We are only a little over a week in on our first placement, and the honeymoon is over. This. Junk. Is. Hard.
But, as I look at each hard moment and each challenge, I am trying to remind myself of the opportunity for grace. I said trying. I am far from always thinking rightly. So, if you don't mind me being completely candid, I will share some of these hard things that are also good things. (Warning: You will fully see my sinfulness in the next part of this post. Feel free to be appalled, but only if you will then reflect on the fact that Jesus is bigger than all my sin.)
1. They are sometimes hard to love. There is not this primal, hormonal instinct to love this child as there was the one I birthed. I know some foster parents say that they feel love for the child(ren) as soon as they step through the door. I believe them. But, this was not the case for me. Quite honestly, in the difficult moments of "parenting" a child that is not my own, the enemy will whisper, "You don't HAVE to do this." It's true. I don't. But, then I remember the fact that I don't have to do this means it is a greater opportunity for love. I get to CHOOSE to love this little person, even when they are not lovable, and there is no biological reason to. Even when they might be wisked away tomorrow leaving my heart broken. They are mine to love today. And I choose to love them by sacrificing and serving them. And isn't that a love that sounds a lot like the gospel?
2. Life is much more hectic. It doesn't feel like I am just twice as busy, but infinitely more busy. Laundry, dishes, and messes have multiplied immensely. Add to this keeping case workers updated and keeping logs on them. I miss downtime and being able to turn on some Curious George and go on autopilot when it was just Jude and me. But, this busyness has proven good for our house! I spend less time on Facebook and our TV is rarely on. I spend more time teaching and training.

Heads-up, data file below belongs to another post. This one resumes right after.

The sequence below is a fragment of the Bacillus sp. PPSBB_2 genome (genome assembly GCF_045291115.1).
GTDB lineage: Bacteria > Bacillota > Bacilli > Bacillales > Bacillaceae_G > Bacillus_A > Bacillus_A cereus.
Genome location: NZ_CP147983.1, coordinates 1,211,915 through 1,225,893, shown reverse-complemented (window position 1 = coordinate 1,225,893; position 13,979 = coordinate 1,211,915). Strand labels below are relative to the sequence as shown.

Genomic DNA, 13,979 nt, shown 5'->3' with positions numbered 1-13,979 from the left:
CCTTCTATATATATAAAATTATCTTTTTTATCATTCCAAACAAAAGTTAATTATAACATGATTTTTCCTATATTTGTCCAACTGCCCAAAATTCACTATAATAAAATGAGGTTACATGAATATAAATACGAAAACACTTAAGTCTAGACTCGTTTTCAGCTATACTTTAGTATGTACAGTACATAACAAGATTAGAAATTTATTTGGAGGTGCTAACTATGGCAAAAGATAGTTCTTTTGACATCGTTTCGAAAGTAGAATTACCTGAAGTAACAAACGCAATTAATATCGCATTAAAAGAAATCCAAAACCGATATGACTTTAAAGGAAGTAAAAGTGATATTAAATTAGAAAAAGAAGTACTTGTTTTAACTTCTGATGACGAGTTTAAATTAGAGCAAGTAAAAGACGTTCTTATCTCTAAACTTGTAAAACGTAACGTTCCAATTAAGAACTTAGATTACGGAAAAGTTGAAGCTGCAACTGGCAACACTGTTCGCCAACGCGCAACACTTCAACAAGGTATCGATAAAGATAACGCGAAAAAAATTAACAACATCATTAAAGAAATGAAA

3. It is hard on Jude. Three days into fostering, Jude was obviously having a hard time. Jude has always been a compliant fellow, but the meltdowns that ensued were outrageous. This has been good for us in several ways. I have AMPLE opportunities to talk about the gospel with him, and though he may not understand it, I am getting more comfortable with this way of training. Also, this has really caused me to confront the pride I have in having a "well behaved" child. When your child has a fit in public, it is incredibly humbling!
4. It is heartbreaking. When your foster child celebrates milestones, your heart just breaks for them and their parents. This little one will never get to celebrate that milestone with their mama and daddy. Their mama and daddy are missing out on some of the biggest joys of parenting. Foster children just go through so much and it sometimes seems like the "system" cares little for their well being. For example, after having Z for over a week we got an email saying that the name we were using was the wrong name. I completely lost it - broke down in tears. This poor baby was put into a home with complete strangers who don't even know their name! But, with this heartbreak comes the opportunity to pray earnestly. My heart is broken for the way that sin has ravaged this family. I reflect on the fact that the only way they can be free from sin is Christ - without whom, sin will continue to lead them to death. So, we pray for the Lord to save this family. And, I pray for my own heart. I pray that the Lord would guard my heart so that I would want nothing more for this child or this family than salvation.
As I read back over this list, I can't help but chuckle. Who knew the Lord would use a super-cute, blue-eyed little Z to show me so much? But, he did. And, we look forward to the challenges and joys that await us in our next placement.